Raj Bhavan (Pune)
Raj Bhavan (The Dhapooree House - Pune) were the government houses during the British Raj era in India. It was the monsoon resort of the Governor of Bombay and was built in 1866. The building was impressively designed by James Trubshawe and is situated in Ganeshkhind, Pune.
Today Ganeshkhind might mean the Pune University to most. But half a century ago it suggested the Government House, the monsoon resort of the Governor of Bombay. Yet the name still evokes the memories of that fateful night of 22 June 1897. It was on this day that Walter Charles Rand, Special Officer for Plague in Pune, who invited the wrath of Pune residents for his atrocities, was assaulted by the Chapheker brothers while he was returning from the Government house after attending the Golden Jubilee celebrations or the Queen’s coronation.
But before Ganeshkhind became the official residence of the Governor, there was another house, at Dhapooree, where the story really began. It was here that the political diplomacy of the British, relating to the Southern Maratha Country, took shape. Today its tangible and intangible traces have completely faded out of memory.
Pune has the distinction of being the monsoon residence of the Governor of Bombay, now Maharashtra, for almost a hundred and eighty years, through the period of stay has now been reduced to a symbolic month. Even so the Governor today attends the Independence Day celebrations on 15 August at Pune just as he presides over the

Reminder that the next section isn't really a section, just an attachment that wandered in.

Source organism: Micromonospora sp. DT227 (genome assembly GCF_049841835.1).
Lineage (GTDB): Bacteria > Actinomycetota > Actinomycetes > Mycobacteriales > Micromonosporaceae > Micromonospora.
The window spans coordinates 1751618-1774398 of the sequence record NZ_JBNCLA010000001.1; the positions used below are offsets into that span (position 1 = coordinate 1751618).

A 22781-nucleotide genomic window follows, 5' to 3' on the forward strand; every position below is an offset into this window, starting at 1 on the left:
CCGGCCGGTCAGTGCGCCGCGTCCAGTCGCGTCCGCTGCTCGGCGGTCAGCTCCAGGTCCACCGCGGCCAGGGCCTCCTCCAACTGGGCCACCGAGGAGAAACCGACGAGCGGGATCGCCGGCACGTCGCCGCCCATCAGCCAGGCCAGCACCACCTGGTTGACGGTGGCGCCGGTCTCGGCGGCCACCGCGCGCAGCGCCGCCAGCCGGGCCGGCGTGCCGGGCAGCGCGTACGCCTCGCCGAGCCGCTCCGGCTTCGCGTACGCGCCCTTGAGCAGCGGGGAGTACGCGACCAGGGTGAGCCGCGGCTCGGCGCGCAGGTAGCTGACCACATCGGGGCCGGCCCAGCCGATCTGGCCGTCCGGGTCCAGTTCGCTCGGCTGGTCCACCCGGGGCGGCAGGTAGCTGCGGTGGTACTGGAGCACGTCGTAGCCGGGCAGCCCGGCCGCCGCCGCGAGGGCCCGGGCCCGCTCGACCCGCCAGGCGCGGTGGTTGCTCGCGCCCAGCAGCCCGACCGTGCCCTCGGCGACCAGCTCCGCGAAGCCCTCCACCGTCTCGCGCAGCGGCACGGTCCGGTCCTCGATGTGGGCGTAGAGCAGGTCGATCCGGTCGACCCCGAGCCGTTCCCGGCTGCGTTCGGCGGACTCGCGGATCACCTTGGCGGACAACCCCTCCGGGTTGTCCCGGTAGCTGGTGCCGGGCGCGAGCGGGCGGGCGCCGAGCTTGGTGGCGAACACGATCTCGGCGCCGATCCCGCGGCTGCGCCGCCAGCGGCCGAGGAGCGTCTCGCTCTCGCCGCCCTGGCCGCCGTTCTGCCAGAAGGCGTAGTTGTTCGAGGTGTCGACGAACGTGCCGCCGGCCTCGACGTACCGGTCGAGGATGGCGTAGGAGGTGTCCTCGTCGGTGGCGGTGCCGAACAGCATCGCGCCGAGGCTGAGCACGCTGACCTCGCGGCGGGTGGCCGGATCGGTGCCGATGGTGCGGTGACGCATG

Republic day celebrations on 26 January at Mumbai, Shri Sri Prakasa (1956-1962) was, perhaps, the last Governor who kept the schedule of a stay of four months, away from Mumbai, residing at Mahabaleshwar in May and at Pune from June to August.
Commenting on this practice Maclean, as early as 1875, remarked,
“Even the Bombay Government stays (at Bombay) sometime, from the and of November to the end of the March, though in most years it takes itself off to Matheran or Mahabaleshwar at the end of February, moves to Poona at the end of May and does not till November come clown”.
Pune, by then, had indeed become the second capital of Western India. It was the HQ of the Army and of several government departments. Maclean even thought
“it can boast of the finest Governor’s palace in India, a Council Hall big enough for a Parliament of Western India instead of a dozen legislators who assembled in it three or four times a year.
The new house at Ganeshkhind that was completed and occupied in 1871 overwhelmed Maclean.
While the residency at Mahabaleshwar was clearly for physical comfort, to avoid the hot and sultry summer of Bombay, political expediency was undoubtedly the motivation for Elphinstone’s choice of Pune for establishing a residency. It also came with a premium, as the climate of Pune during the monsoon was “as pleasant as the English summer”. Despite the inconveniences of travel and often inclement weather, Elphinstone seems to have enjoyed staying away from Mumbai and Parel for he built for himself a cottage at Malabar Point, a bungalow at Khandala and often stayed at ‘Ghorabunder’ with friends in a small but handsome building, a very cool and convenient house for this climate and commanding a magnificent view”.